思(Sī) is a Chinese character that translates into "to consider/deliberate". The individual simple characters translate to "field (田)" and "heart (心)".
福(Fú) represents fortune and luck. What I found interesting while researching this character is that the left side is a symbol for spirit. 
愛(Ài) is the Chinese character for love, which is such an enormous concept to try to draw. Breaking down how this character is drawn, the heart (心) is in this word but is protected by other elements.
天有不测风云,人有旦夕祸福 (Tiān yǒu bù cè fēng yún,rén yǒu dàn xī huò fú)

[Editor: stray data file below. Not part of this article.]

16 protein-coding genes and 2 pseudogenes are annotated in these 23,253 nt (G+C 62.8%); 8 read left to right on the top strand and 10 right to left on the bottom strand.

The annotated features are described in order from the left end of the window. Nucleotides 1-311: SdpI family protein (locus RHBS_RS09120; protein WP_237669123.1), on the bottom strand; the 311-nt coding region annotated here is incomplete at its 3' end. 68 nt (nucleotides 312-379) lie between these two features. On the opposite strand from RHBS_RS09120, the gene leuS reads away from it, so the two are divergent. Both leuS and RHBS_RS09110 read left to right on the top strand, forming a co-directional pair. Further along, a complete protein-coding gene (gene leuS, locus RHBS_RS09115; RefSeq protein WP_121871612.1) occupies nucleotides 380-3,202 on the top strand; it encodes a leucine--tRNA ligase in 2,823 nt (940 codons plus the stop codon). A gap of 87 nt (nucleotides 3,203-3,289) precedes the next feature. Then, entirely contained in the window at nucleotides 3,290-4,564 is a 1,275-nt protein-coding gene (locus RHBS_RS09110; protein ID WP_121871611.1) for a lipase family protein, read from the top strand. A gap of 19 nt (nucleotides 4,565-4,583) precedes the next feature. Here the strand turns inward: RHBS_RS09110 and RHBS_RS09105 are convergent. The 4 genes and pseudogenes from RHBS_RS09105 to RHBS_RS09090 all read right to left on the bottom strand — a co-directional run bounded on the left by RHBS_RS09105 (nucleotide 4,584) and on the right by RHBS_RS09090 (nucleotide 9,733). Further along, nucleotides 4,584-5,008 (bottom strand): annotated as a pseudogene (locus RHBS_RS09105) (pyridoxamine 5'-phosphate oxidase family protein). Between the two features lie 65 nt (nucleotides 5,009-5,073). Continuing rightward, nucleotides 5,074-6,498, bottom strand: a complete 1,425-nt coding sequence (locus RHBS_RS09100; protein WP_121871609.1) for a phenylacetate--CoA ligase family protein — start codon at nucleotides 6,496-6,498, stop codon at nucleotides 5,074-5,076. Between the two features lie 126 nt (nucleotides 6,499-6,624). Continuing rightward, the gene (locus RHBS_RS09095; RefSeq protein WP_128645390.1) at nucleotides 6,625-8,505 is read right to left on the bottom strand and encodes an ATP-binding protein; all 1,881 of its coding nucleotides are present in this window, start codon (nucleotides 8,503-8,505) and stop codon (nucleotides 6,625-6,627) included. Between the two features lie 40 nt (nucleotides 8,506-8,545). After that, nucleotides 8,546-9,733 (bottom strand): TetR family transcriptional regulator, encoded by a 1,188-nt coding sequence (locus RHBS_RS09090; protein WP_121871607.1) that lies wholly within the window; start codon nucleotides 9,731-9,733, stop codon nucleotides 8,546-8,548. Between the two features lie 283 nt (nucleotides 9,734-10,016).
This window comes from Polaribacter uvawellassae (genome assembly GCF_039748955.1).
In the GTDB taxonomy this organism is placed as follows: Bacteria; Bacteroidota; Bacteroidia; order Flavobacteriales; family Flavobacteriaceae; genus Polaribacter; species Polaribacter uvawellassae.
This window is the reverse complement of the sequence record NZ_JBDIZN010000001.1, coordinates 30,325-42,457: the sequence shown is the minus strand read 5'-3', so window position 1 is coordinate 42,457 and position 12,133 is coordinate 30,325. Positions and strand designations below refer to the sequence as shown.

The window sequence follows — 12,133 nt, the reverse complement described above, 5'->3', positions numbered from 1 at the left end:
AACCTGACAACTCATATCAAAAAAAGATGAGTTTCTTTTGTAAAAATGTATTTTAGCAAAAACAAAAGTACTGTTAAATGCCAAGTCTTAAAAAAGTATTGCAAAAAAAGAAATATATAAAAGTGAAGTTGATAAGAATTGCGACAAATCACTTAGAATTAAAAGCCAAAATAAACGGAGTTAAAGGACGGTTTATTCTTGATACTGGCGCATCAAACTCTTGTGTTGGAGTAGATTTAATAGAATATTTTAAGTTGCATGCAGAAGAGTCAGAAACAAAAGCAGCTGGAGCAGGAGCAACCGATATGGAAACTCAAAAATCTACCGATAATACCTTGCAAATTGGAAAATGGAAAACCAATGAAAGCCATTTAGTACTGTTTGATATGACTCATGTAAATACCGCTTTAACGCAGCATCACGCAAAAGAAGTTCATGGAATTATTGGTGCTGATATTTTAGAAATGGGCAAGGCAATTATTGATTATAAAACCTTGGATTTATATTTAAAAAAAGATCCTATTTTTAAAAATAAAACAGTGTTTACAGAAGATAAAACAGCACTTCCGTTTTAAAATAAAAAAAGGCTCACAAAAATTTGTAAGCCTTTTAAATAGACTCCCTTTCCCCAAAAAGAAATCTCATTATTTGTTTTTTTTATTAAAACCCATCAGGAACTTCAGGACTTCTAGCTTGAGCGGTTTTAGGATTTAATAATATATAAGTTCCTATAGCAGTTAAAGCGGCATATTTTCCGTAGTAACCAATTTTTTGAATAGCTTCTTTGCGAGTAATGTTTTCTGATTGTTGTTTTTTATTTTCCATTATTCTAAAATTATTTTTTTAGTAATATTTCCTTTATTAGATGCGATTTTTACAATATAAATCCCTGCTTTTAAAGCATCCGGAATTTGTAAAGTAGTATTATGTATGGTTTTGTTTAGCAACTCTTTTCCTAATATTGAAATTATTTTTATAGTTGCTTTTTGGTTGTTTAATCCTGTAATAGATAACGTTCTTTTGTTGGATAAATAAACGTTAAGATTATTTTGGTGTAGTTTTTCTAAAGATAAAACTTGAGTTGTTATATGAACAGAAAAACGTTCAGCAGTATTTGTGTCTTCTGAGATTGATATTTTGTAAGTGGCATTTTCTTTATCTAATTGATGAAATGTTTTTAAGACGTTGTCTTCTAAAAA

Weather is ever-changing and unpredictable, and so are people’s lives. In mandarin, this phrase creates a mirror between the heavens and earth by using the same number of characters to convey both ideas.
想 (Xiǎng) can translate as “think” or “want”, depending on the rest of the sentence. This character is made up of the characters for wood, eye, and heart.

There’s a phrase in mandarin, 心眼 (Xīn yǎn), that directly translates into “heart eyes”. This loosely refers to how mindful one is when moving through their surroundings. To have a lot of 心眼 is to be more guarded and careful in how you interact with others. 
莫 (Mò) represents absence. Something that isn’t there or isn’t able to be done. I was drawn to this character when it appeared in a movie to represent the spirit realm.
Drawn in Translation ❦ 2020
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